FanDuel - WFBC

February 18, 2007

Lefty lets another tournament slip away. Charles Howell III wins Nissan Open in a playoff.: This won't be nearly as memorable as Phil's collapse in the U.S. Open last year but he gave up another tournament again.

posted by danjel to golf at 08:44 PM - 21 comments

I didn't see it, but is it not a little harsh to say he let the tournament slip away when he shot 68 in the final round and Howell shot 65 to catch him? Is this an attempt to make a story where no story (other than "guy who kept finishing second wins tournament") exists?

posted by JJ at 03:16 AM on February 19

JJ, it's just too easy to pile on Phil, because he wore the scarlet "C" for "choker" for so long. It's just lazy journalism. You're absolutely right, he did everything he could to win except shoot a 64. It's not like he's Jean Van de Velde or Greg Norman, fer chrissake.

posted by The_Black_Hand at 05:16 AM on February 19

Check the highlights. Mickelson did indeed miss several chances to ice it. Plus, he shot a 3-under 68. When you figure they were tied at -16, then the average score per round would be -4. So, with all due respect to Howell, combine Mickelson's missed shots on the back nine and his completely average final-round score and I don't think it's much of a stretch to say he choked. It's not comparable to the US Open, but it's definitely something that's worth noting. And those missed shots do raise the question if Mickelson's doubting himself.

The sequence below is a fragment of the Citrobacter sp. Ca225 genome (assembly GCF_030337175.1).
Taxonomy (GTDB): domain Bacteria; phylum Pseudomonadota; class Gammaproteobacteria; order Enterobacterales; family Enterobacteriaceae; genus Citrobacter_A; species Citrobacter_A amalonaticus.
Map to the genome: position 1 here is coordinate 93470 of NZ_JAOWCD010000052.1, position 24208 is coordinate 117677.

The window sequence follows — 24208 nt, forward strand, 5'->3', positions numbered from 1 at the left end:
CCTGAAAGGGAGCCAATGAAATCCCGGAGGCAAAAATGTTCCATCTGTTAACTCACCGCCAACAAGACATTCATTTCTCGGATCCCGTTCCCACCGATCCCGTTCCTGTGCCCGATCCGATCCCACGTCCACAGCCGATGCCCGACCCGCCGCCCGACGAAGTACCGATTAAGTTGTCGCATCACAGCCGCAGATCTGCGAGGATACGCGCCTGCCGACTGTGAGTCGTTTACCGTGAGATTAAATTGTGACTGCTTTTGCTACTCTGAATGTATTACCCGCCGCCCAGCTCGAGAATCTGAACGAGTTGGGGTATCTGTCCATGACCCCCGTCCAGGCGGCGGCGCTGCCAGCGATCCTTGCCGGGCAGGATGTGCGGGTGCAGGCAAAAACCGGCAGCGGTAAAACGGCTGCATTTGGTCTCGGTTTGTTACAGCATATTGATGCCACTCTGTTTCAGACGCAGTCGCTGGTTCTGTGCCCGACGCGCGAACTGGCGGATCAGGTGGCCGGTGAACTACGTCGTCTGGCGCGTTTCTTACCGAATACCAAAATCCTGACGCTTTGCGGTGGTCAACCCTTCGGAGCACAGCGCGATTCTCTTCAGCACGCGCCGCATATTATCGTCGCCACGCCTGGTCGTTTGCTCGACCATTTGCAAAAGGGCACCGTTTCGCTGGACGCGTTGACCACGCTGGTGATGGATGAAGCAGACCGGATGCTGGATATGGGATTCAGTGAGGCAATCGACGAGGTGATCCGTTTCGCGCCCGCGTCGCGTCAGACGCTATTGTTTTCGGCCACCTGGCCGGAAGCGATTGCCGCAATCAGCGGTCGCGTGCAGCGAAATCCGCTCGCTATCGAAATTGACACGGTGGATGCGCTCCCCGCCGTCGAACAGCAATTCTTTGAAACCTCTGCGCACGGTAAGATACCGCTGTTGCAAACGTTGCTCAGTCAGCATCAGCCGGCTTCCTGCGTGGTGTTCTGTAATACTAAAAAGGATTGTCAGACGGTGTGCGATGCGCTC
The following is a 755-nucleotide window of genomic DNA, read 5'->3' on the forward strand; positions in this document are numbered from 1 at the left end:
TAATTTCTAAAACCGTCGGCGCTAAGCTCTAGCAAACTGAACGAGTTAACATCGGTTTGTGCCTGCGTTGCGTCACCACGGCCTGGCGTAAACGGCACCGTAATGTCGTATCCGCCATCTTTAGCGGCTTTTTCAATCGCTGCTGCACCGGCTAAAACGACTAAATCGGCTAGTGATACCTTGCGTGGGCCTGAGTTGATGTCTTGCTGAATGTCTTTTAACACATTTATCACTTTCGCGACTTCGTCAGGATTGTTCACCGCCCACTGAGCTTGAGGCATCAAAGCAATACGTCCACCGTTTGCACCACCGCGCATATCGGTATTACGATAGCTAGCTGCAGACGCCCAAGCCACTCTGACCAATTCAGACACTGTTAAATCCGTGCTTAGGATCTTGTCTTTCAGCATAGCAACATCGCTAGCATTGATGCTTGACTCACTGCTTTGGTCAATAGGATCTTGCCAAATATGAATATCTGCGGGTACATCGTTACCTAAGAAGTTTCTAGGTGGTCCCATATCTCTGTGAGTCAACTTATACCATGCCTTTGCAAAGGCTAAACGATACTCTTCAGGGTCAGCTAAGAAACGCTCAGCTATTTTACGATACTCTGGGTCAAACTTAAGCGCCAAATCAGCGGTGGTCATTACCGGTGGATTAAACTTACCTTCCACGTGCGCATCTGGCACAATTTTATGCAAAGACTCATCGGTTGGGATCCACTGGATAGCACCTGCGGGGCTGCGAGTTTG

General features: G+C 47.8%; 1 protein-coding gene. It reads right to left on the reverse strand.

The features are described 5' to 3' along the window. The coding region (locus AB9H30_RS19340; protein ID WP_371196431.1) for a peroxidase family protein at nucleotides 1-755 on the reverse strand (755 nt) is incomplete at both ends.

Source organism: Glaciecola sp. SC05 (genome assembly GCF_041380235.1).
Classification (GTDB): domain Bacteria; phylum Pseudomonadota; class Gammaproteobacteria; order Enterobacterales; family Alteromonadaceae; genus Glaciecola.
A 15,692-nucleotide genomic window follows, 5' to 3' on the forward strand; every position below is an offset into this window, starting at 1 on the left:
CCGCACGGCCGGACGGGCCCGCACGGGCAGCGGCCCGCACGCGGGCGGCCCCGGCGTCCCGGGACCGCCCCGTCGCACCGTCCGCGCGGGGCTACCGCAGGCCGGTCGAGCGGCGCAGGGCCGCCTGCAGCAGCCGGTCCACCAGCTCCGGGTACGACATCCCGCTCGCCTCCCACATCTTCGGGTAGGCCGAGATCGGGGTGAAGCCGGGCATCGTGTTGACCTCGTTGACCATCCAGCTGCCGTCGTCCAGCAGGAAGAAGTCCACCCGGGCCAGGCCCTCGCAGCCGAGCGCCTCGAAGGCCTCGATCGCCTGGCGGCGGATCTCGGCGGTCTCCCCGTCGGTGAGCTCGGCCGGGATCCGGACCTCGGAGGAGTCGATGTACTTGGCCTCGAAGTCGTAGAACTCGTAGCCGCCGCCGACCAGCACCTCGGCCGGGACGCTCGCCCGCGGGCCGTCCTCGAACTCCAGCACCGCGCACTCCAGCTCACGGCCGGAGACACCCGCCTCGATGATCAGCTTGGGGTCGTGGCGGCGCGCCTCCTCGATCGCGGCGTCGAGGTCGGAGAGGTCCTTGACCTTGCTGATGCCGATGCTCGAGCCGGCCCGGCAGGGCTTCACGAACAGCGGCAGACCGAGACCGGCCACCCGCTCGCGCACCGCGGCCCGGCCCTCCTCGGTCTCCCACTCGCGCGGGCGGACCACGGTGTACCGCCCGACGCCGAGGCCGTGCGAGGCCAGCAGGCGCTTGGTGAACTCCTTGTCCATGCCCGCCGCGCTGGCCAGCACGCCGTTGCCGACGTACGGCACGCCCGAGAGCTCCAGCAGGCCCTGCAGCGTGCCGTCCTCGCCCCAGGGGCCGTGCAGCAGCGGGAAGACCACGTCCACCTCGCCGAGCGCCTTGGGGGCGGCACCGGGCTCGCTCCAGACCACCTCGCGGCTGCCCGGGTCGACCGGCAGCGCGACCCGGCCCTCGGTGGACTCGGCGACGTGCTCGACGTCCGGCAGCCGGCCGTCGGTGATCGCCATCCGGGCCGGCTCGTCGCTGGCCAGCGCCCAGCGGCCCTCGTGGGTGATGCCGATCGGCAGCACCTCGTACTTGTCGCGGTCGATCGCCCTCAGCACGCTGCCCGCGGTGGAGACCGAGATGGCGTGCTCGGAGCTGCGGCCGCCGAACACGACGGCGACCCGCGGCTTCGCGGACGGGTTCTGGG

posted by SummersEve at 06:54 AM on February 19

You're absolutely right, he did everything he could to win except shoot a 64. A direct quote from Mickleson: "I had every chance on the back nine to create some separation and not give anyone a chance," said Mickelson, who twice missed putts inside 4 feet and closed with a 68. "I felt like I had the tournament in my grasp and let it go."

posted by danjel at 07:28 AM on February 19

You could see the demons crawling up Mickelson's back as he completed the back nine.... Faldo even said that Howell would now be favored after noting Mickelson's demeanor. He replayed the U. S. Open. C H O K E.

posted by Fly_Piscator at 08:09 AM on February 19

Mickleson's choking aside, you gotta give a lot of credit to Howell. When he jerked his tee shot left on the 314 yard par 4 (I think it was the second hole of the playoff) and had to hit his second shot off the cart path, he hit the trees and his ball got knocked straight down. He got up and down from there in a clutch situation, and extended the match one more hole, with the results that you saw.

posted by jm_mosier at 08:10 AM on February 19

1st last week, 2nd this week, that mickelson's ability to choke his way out of success is unbelievable.

posted by dfleming at 08:31 AM on February 19

If Tiger had come from behind and beat Phil, we'd all be saying Phil choked or collapsed. Charles Howell played a great final round and deserves the win. Phil just came up a little short but had more than his fair share of chances to win.

posted by dbt302 at 10:16 AM on February 19